Calaway, Jared. The Sabbath and the Sanctuary: Access to God in the Letter to the Hebrews and Its Priestly Context. WUNT 2/349. Tübingen: Mohr Siebeck, 2013.
The basis thesis of this book (a published version of Calaway’s dissertation, completed in 2010 at Columbia University) is that the author of Hebrews has combined sacred space (tabernacle) and sacred time (Sabbath) into a “singular heavenly reality denoting proximity to God’s presence” (1–2). Such a combination of sacred time and space locates Hebrews within a trajectory that begins with P(riestly) and H(oliness) portions of the Pentateuch, moves through Ezekiel and Third Isaiah, and finds particular expression in the Second Temple period in the Songs of the Sabbath Sacrifice.
First, Calaway notes close connections between Sabbath and sanctuary in the P(riestly) portions of Genesis and Exodus. In Genesis 1–2, noting the cosmological-sanctuary theme, he states: “The tabernacle became where God rested and the Sabbath when God rested from the work of creation” (37). This connection continues, moreover, as the instructions for the tabernacle are given on a seventh day (Exod 24:15ff.) and conclude with further exhortations concerning the Sabbath (Exod 31:17ff.) (39). Continue reading
I wanted to alert readers to recent published dissertation from an alumni of the PhD program at Wheaton: Stephen T. Pardue, The Mind of Christ: Humility and Intellect in Early Christianity. Pardue is a recent graduate (he studied with Dr. Treier) and is now teaching at Asia Graduate School of Theology just outside of Manila in the Philippines. I highly recommend you give his book a read.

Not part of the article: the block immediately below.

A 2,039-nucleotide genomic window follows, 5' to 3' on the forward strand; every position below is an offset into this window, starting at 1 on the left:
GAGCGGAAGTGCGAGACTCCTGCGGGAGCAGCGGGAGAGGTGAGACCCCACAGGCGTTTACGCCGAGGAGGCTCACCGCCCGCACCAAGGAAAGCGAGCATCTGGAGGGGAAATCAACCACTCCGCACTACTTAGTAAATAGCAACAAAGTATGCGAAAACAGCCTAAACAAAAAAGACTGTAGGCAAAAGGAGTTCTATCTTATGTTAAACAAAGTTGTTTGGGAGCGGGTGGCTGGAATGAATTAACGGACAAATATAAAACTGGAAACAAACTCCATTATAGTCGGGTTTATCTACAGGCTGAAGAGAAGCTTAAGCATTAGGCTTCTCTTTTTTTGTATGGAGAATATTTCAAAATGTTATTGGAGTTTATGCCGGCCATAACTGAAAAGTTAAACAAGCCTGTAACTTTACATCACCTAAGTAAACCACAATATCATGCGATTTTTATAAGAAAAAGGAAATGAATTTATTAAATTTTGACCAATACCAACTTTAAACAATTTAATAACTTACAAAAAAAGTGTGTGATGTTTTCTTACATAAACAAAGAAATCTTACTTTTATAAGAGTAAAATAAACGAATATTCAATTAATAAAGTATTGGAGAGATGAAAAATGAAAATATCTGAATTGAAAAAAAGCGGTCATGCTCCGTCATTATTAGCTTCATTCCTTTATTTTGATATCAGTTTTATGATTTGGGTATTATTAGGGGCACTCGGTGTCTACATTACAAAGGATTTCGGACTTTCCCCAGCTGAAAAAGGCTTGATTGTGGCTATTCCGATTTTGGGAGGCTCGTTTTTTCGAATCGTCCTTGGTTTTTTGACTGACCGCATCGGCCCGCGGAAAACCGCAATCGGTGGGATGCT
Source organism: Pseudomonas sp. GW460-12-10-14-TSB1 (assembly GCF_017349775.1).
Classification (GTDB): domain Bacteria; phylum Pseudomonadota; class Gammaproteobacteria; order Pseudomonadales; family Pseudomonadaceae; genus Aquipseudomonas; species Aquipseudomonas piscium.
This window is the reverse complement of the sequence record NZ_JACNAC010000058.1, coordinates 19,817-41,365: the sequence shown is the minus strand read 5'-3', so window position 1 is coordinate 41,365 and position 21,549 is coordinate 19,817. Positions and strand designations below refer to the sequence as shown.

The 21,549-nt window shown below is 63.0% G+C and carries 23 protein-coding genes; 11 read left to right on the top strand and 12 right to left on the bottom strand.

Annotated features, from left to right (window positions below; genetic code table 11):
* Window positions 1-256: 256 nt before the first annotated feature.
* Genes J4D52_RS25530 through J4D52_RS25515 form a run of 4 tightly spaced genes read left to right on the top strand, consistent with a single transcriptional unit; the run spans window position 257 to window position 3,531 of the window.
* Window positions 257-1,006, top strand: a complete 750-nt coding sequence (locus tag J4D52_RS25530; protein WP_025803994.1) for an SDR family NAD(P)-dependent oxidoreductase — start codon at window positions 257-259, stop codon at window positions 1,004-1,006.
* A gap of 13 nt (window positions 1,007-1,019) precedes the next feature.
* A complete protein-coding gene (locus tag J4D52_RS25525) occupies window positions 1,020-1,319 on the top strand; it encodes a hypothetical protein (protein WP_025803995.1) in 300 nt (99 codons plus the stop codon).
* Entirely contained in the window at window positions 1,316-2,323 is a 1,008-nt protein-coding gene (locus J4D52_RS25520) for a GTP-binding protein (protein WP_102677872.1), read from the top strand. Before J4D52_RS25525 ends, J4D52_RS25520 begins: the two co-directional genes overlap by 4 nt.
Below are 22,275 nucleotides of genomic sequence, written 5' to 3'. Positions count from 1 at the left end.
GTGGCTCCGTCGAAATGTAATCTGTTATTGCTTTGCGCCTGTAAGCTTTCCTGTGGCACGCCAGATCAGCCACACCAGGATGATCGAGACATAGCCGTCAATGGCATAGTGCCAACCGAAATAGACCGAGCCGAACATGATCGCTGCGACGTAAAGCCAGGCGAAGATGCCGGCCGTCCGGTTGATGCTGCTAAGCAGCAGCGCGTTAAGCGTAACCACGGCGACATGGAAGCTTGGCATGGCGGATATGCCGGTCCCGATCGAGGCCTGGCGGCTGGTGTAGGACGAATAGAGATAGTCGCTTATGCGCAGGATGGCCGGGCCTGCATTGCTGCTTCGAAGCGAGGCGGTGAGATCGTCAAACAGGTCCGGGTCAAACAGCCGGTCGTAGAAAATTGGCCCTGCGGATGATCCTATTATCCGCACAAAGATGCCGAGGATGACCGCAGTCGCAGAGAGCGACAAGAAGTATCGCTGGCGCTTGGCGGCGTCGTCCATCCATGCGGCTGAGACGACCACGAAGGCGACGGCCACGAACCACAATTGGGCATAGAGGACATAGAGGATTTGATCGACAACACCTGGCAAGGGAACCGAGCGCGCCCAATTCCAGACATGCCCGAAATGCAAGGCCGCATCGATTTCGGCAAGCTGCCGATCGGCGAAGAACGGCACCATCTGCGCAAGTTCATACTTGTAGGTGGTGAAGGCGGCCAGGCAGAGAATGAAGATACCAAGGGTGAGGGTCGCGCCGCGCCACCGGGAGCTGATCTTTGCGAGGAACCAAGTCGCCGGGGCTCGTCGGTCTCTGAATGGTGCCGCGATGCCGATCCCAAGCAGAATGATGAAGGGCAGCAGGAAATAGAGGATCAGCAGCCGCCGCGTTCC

The description reads:
This book brings a variety of theological resources to bear on the now widespread effort to put humility in its proper place. In recent years, an assortment of thinkers have offered competing evaluations of humility, so that its moral status is now more contentious than ever. Like all accounts of humility, the one advanced in this study has to do with the proper handling of human limits.
What early Christian resources offer, and what discussions of the issue since the eighteenth century have often overlooked, is an account of the ways in which human limits are permeable, superable and open to modification because of the working of divine grace. This notion is especially relevant for a renewed vision of intellectual humility—the primary aim of the project—but the study will also suggest the significance of the argument for ameliorating contemporary concerns about humility’s generally adverse effects.